I just got an email from my wife. The repair guy from our oil company came
out to do our annual tune-up on the furnace and water heater this morning.
She forwarded his ovservation that "we need a new top and new baffles, and
he will order it and someone will presumably get in touch with you for an e
As I recall, the baffles spread out the heat from the burner evenly over th
e boiler tubes. Not so sure what the "top" is. Hopefully not the tubes. Any
thought on this so that I can be better prepared when they call?
Let me start with a nit pick. Does this heat air or water? Furnaces
heat air, boilers heat water. Using proper terminology helps us to help
If the furnace/boiler is in need of expensive parts and it more than 15
year old, it may be best (and actually cheaper) to replace it. A couple
of eyars aago I replace my old oill fired boiler with a new System 2000
unit and the savings in oil are more than the cost over time.
There may stillb e rebates and tax cridits available. I was able to get
a state funded loan at 0% interest and the savings are greater than the
$69 loan payment. What's not to like? Oil use went down 39%. I was
hoping for 30% so it is a bonus.
On Wednesday, August 14, 2013 2:06:57 PM UTC-4, Ed Pawlowski wrote:
ame out to do our annual tune-up on the furnace and water heater this morni
ng. She forwarded his ovservation that "we need a new top and new baffles,
and he will order it and someone will presumably get in touch with you for
r the boiler tubes. Not so sure what the "top" is. Hopefully not the tubes.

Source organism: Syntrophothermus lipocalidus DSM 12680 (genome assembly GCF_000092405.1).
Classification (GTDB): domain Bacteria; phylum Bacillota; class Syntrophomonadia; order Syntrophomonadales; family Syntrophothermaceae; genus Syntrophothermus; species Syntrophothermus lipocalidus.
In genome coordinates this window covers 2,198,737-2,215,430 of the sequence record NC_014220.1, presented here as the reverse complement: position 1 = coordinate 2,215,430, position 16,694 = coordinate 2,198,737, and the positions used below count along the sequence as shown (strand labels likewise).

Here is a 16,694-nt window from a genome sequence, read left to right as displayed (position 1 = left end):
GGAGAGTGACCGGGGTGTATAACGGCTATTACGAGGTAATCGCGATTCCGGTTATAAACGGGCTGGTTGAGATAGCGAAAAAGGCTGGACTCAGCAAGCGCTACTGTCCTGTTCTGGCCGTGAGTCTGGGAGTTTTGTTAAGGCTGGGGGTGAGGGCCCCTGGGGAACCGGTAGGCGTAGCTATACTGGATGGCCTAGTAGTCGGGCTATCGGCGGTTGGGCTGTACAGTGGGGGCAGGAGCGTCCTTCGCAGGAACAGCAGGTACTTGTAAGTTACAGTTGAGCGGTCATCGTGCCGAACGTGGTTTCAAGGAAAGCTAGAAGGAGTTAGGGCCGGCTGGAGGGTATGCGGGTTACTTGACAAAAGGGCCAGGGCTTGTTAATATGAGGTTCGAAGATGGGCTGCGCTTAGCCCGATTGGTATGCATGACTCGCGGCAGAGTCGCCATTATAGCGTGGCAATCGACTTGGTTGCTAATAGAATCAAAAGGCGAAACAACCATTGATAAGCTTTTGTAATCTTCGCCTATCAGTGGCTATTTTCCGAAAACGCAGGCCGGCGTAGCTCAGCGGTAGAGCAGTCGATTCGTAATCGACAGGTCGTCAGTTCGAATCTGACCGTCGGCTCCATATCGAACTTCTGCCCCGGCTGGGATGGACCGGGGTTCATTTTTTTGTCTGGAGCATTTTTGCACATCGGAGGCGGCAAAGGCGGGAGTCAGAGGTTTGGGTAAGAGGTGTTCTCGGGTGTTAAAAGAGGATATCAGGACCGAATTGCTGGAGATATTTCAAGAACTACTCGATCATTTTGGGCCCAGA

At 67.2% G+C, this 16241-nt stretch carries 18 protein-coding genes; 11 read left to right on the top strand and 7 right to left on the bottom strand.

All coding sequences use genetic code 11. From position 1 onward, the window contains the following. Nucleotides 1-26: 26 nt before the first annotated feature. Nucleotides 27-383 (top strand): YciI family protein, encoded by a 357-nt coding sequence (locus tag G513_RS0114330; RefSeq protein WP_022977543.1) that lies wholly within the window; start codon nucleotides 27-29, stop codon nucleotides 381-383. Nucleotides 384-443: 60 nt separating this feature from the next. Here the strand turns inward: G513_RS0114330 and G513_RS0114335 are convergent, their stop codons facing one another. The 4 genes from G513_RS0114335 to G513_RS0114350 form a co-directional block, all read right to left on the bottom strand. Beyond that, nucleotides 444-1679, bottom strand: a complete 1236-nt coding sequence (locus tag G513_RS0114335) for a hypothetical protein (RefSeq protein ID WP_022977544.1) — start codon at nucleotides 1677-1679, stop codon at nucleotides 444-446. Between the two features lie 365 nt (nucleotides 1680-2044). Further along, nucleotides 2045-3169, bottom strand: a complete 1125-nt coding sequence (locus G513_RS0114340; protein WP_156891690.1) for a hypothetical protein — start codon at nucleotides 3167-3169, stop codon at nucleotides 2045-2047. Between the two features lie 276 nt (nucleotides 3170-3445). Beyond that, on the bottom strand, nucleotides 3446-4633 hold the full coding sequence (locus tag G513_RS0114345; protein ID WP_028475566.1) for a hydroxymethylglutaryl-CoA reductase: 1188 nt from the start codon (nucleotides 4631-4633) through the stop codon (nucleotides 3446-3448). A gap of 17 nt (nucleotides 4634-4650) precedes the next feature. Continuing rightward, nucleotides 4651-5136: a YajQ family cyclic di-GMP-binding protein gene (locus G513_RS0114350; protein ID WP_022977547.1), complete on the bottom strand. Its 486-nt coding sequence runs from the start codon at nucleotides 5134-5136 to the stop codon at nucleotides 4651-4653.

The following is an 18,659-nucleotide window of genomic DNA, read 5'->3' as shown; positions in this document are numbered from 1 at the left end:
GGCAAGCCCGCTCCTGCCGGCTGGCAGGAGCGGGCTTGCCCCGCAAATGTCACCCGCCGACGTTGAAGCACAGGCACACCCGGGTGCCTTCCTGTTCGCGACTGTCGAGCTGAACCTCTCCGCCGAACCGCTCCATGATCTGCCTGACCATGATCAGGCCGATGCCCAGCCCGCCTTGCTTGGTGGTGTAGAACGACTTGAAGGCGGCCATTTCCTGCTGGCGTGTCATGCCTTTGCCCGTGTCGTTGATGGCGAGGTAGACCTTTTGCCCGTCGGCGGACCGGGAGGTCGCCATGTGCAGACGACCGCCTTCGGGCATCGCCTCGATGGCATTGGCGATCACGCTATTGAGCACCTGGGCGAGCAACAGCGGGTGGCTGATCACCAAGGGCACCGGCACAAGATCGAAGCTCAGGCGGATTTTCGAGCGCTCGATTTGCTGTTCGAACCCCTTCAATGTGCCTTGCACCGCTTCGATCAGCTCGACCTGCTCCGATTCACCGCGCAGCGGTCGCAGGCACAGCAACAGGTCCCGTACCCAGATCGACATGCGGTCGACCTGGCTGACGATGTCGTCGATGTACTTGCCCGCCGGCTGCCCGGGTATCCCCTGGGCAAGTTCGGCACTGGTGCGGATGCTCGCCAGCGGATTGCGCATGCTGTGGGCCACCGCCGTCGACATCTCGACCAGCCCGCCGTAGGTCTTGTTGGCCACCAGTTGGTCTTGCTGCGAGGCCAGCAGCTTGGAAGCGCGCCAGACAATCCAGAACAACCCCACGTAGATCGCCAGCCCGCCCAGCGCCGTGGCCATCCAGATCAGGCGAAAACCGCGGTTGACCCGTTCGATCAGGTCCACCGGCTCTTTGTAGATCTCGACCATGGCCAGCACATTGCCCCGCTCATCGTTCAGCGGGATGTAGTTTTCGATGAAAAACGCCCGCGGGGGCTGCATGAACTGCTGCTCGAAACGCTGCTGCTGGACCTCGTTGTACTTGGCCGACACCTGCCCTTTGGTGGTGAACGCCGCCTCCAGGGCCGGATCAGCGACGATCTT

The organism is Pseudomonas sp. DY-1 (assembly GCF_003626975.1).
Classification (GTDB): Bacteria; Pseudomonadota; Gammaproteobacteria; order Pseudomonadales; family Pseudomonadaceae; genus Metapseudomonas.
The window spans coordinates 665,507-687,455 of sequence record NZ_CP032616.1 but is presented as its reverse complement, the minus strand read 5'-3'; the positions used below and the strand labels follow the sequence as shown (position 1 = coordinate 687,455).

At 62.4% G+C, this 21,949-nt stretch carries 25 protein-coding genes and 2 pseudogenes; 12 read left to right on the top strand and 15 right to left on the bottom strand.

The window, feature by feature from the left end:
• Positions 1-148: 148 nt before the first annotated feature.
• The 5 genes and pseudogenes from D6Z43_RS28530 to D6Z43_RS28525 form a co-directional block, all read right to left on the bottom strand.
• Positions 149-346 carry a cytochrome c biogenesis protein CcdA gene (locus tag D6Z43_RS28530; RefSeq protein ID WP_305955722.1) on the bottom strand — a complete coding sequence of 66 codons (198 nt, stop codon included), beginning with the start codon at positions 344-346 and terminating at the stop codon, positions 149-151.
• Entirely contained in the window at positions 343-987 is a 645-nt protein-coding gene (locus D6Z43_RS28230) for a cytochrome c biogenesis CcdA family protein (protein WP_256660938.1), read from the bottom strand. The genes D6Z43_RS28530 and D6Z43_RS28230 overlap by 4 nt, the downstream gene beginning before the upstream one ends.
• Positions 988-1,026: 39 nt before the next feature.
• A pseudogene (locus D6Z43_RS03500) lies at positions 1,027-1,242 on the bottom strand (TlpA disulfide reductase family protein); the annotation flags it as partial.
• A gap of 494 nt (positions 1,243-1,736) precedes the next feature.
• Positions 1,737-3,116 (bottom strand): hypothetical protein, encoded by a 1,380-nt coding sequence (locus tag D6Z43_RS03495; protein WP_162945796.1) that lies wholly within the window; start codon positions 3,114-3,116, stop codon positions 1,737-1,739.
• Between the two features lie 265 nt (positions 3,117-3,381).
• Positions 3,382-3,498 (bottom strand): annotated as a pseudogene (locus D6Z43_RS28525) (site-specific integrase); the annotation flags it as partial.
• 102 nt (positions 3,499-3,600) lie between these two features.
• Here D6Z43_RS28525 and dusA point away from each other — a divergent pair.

Any thought on this so that I can be better prepared when they call?
It's a boiler. After 50 years of furnaces, I tend to refer to any big appli
ance that heats a whole house as a "furnace." I'll have to check my records
but I thought that we got a new one 8-10 years ago.
You can call it anything you want, even 'Fred', but if you want the
correct answers to questions, use the correct terminology.
Furnaces heat air.
Boilers heat water.
I had my 26 year old boiler replaced last year for a more efficient
boiler. I got a Biasi B10 boiler with a Riello 40 burner,
I went through the whole winter last year using only 300 gallons of oil.
I usually used more than 550 gallons of oil over the winter, requiring a
refill. I'm in the NE US.
I would also recommend replacing whatever it is with a good triple pass
unit. The Biasi is an excellent choice as is a Buderus. I too saved
quite alot of oil in the last two years since my replacement, but I have
to admit, the last two years in the NE were pretty mild. We'll see how
the oil flows if we get a real freeze.
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